28
Jul
2008
Publications Policy Papers
Vladimir MILOV

Russia and the West, the Energy Factor IFRI, CSIS, July 2008

Europe, Russia, and the United States Finding a New Balance

This study is part of a series being published by the joint CSIS/IFRI project 'Europe, Russia, and the United States: Finding a New Balance,' which seeks to reframe the trilateral relationship for the relevant policymaking communities. The CSIS/IFRI joint project seeks to reframe the trilateral relationship for the relevant policymaking communities. We are motivated with the possibility that new opportunities may be emerging with leadership change in Moscow and Washington. In particular, we hope that our analyses and recommendations will be useful as France takes over the chair of the EU on July 1, 2008.

The title of the project reflects our sense that relations between Europe, Russia, and the United States have somehow lost their balance, their equilibrium. The situations of the key actors have changed a great deal for a variety of reasons including, but not only, new wars in Afghanistan and Iraq, expansion of NATO and the EU, and the unexpectedly rapid economic recovery of Russia. At a deeper level, we find ourselves somewhat perplexed that nearly twenty years since the collapse of the Berlin Wall and the subsequent conclusion of the Cold War that relations between Europe, Russia, and the United States seem strained on a multitude of issues. In Berlin in June 2008, Russian President, Dmitri Medvedev, invoked the language articulated fifteen years ago by Bill Clinton and Boris Yeltsin about "unity between the whole Euro-Atlantic area from Vancouver to Vladivostok." Despite many achievements over the past fifteen years, it is hard not to conclude that collectively we have under-achieved in building greater trust and cooperation. We are convinced that both for enhanced European security as well as global security, we must increase the level of trust and cooperation between the trans-Atlantic allies and Russia, and that this cooperation must rest on a firm economic and political grounding.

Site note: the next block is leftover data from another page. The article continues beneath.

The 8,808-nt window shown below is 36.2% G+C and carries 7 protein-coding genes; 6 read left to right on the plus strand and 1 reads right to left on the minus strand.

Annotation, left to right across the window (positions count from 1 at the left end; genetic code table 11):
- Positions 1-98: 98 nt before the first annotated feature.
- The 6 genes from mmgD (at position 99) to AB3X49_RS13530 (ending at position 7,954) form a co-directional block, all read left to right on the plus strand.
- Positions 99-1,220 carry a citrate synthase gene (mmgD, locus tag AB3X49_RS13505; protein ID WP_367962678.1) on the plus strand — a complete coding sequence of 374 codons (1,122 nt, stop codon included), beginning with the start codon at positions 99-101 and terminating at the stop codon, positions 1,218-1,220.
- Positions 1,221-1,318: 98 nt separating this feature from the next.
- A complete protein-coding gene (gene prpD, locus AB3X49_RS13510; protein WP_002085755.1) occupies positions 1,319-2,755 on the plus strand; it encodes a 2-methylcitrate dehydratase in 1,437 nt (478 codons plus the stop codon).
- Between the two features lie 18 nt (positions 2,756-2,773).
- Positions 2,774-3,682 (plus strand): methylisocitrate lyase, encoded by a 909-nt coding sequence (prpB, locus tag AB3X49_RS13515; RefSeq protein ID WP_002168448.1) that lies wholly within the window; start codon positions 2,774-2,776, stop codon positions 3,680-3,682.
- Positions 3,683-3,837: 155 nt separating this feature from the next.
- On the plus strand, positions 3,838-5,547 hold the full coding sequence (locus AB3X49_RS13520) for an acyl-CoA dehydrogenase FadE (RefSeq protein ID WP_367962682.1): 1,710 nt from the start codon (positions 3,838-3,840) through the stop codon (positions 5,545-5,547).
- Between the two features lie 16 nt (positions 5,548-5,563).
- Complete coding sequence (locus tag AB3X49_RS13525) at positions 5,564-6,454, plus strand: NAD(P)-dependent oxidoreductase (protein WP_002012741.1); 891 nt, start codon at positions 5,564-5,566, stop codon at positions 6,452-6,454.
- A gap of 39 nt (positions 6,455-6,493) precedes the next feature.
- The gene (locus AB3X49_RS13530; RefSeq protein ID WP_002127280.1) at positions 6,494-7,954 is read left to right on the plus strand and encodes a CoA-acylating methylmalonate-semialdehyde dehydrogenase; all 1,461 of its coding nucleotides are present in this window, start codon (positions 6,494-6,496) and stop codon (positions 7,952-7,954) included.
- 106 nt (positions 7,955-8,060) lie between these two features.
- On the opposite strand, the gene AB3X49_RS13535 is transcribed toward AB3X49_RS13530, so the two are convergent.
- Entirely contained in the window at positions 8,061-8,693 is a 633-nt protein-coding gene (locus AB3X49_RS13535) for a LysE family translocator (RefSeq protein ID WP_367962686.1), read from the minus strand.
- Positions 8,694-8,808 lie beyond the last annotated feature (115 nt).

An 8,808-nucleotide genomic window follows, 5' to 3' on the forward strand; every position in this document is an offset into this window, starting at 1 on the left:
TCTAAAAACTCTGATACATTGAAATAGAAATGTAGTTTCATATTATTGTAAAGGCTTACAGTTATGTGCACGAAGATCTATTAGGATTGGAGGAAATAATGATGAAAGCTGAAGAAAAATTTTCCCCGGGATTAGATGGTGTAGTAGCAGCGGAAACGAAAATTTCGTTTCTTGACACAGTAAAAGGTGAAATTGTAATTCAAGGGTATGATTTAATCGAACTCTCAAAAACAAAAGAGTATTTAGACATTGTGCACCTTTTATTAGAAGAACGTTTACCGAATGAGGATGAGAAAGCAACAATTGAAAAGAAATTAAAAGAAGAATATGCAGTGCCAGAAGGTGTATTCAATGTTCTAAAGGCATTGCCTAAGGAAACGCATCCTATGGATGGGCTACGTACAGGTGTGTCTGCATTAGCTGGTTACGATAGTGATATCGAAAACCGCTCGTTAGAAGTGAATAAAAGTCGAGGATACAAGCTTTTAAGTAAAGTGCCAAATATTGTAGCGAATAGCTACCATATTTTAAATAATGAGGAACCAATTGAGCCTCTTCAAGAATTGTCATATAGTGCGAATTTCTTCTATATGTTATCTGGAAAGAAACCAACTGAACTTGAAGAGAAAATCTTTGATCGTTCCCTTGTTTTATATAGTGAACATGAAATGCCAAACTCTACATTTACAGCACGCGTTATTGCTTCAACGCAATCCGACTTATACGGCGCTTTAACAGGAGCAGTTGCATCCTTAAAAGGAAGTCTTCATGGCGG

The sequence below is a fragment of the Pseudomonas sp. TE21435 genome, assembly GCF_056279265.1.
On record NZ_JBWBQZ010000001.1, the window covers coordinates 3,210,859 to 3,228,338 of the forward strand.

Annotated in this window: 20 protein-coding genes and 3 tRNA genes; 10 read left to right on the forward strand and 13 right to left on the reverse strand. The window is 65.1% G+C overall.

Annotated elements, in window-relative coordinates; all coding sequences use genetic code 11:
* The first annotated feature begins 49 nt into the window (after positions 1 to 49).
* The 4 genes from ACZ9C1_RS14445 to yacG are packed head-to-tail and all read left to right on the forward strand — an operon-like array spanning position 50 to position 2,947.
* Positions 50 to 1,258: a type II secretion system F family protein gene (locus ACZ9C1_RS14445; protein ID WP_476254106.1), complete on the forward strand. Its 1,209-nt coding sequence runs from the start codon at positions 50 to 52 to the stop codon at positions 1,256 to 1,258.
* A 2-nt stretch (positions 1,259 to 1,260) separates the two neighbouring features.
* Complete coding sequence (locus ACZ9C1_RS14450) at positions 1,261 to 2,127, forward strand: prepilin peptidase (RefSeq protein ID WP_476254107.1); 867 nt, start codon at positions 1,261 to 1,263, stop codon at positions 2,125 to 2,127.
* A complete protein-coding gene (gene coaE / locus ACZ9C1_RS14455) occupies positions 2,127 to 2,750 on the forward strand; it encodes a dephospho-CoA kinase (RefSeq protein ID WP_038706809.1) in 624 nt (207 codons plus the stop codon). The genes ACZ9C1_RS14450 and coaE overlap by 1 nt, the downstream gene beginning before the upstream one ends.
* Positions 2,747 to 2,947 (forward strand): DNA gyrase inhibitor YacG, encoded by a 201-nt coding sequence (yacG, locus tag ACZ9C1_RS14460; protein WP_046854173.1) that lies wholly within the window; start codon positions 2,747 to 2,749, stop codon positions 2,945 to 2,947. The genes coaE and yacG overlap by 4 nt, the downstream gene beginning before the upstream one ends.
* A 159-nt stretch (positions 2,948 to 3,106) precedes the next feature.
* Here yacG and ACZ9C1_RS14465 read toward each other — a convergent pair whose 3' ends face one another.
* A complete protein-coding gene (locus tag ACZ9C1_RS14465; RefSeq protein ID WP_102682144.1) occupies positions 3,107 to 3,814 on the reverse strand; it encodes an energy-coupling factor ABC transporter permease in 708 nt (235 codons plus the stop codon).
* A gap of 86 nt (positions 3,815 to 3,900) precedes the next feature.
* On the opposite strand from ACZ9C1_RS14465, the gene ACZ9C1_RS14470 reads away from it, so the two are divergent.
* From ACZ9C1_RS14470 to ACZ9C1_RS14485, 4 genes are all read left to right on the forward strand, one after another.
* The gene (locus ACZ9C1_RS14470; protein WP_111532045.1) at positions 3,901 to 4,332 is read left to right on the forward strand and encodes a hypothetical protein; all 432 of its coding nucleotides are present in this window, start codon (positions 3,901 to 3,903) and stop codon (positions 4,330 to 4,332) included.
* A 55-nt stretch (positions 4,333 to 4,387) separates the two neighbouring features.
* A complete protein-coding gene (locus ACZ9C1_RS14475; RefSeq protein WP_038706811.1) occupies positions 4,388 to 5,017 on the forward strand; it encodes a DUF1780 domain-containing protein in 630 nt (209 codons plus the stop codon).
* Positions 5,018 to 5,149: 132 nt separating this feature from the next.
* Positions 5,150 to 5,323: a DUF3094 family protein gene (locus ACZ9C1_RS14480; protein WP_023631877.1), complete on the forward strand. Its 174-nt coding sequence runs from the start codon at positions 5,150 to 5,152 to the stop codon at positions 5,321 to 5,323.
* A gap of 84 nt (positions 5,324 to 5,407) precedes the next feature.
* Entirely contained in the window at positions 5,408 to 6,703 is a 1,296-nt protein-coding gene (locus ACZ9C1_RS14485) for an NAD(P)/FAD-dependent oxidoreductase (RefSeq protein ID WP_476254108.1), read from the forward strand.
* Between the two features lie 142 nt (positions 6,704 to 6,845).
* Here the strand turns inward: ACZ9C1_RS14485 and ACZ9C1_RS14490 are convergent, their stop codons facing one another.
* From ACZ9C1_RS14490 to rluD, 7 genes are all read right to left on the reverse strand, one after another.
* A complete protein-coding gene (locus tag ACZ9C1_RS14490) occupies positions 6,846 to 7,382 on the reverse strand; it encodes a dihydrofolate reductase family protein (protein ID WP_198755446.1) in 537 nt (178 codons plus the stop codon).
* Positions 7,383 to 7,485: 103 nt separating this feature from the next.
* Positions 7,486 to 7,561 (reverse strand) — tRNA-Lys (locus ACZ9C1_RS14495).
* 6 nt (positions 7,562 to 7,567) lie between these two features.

We must humbly acknowledge that we certainly have no "magic bullet," but we hope that the series of papers to be published in the summer and fall of 2008 as part of this project may contribute to thinking anew about some of the challenging issues that we in Europe, Russia, and the United States collectively face.

 

Russia and the West, the Energy Factor